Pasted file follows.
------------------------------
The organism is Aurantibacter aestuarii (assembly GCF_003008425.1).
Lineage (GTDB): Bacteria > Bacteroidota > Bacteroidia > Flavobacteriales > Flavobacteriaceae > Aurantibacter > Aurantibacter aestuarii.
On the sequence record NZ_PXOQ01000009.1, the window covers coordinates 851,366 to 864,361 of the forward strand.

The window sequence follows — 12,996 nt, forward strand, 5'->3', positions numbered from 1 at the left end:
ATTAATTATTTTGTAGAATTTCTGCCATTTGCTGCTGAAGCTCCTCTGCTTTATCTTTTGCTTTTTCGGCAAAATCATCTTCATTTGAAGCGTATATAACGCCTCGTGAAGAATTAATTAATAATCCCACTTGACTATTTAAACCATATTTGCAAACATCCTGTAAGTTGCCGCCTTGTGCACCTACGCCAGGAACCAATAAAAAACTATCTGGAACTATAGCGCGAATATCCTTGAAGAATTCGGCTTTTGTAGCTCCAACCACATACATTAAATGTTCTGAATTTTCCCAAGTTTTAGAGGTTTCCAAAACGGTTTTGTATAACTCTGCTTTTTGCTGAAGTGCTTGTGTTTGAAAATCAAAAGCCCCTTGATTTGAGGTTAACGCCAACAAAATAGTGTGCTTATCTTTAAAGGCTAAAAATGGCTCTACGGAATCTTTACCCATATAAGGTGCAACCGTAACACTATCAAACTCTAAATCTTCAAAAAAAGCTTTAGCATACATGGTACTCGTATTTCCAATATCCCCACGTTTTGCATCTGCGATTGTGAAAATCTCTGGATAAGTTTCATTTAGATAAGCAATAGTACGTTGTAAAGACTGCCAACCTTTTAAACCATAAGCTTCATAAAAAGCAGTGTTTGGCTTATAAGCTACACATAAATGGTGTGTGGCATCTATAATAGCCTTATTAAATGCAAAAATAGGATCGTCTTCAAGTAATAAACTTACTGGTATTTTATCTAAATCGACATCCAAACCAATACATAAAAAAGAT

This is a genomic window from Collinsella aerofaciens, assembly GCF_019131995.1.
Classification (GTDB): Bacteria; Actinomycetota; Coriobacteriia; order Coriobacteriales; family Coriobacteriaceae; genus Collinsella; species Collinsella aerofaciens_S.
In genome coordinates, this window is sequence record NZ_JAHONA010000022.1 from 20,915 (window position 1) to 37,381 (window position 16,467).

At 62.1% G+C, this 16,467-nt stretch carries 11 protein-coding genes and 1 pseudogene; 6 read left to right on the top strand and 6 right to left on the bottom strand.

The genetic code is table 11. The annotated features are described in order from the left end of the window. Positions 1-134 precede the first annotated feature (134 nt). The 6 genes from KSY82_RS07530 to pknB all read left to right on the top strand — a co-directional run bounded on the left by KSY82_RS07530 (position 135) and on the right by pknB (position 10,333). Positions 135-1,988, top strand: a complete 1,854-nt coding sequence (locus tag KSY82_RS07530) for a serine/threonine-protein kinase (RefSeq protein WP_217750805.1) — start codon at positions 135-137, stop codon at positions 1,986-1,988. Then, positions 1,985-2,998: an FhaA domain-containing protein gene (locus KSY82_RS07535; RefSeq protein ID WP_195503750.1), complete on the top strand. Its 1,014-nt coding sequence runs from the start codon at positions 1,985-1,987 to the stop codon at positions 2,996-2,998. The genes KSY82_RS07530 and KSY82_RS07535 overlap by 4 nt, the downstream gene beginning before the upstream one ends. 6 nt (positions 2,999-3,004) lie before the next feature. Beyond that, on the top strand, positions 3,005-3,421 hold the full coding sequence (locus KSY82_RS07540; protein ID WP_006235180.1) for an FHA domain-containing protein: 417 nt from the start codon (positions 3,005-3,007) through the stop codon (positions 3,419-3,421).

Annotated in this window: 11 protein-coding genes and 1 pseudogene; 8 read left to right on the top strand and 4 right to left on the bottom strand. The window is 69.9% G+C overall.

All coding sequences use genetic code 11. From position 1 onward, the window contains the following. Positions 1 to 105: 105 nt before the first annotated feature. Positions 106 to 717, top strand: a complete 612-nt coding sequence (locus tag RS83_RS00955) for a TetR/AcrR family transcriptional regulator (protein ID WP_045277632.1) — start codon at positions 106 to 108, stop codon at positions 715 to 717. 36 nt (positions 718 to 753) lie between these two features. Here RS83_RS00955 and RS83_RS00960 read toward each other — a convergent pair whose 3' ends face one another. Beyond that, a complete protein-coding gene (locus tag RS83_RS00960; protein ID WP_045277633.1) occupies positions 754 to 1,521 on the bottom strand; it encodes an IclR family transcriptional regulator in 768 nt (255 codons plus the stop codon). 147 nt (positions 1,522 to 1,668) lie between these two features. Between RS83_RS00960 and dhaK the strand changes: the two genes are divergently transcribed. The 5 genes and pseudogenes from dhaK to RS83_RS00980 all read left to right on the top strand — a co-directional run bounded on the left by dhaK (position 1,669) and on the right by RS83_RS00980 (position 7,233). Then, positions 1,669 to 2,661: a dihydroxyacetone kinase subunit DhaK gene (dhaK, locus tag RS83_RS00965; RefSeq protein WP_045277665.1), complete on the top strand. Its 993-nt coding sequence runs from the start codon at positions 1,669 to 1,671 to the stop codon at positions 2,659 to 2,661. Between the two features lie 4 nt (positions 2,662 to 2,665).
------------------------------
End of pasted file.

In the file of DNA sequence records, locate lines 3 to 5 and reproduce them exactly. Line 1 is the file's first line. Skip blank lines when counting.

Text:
On the sequence record NZ_PXOQ01000009.1, the window covers coordinates 851,366 to 864,361 of the forward strand.

The window sequence follows — 12,996 nt, forward strand, 5'->3', positions numbered from 1 at the left end:
ATTAATTATTTTGTAGAATTTCTGCCATTTGCTGCTGAAGCTCCTCTGCTTTATCTTTTGCTTTTTCGGCAAAATCATCTTCATTTGAAGCGTATATAACGCCTCGTGAAGAATTAATTAATAATCCCACTTGACTATTTAAACCATATTTGCAAACATCCTGTAAGTTGCCGCCTTGTGCACCTACGCCAGGAACCAATAAAAAACTATCTGGAACTATAGCGCGAATATCCTTGAAGAATTCGGCTTTTGTAGCTCCAACCACATACATTAAATGTTCTGAATTTTCCCAAGTTTTAGAGGTTTCCAAAACGGTTTTGTATAACTCTGCTTTTTGCTGAAGTGCTTGTGTTTGAAAATCAAAAGCCCCTTGATTTGAGGTTAACGCCAACAAAATAGTGTGCTTATCTTTAAAGGCTAAAAATGGCTCTACGGAATCTTTACCCATATAAGGTGCAACCGTAACACTATCAAACTCTAAATCTTCAAAAAAAGCTTTAGCATACATGGTACTCGTATTTCCAATATCCCCACGTTTTGCATCTGCGATTGTGAAAATCTCTGGATAAGTTTCATTTAGATAAGCAATAGTACGTTGTAAAGACTGCCAACCTTTTAAACCATAAGCTTCATAAAAAGCAGTGTTTGGCTTATAAGCTACACATAAATGGTGTGTGGCATCTATAATAGCCTTATTAAATGCAAAAATAGGATCGTCTTCAAGTAATAAACTTACTGGTATTTTATCTAAATCGACATCCAAACCAATACATAAAAAAGAT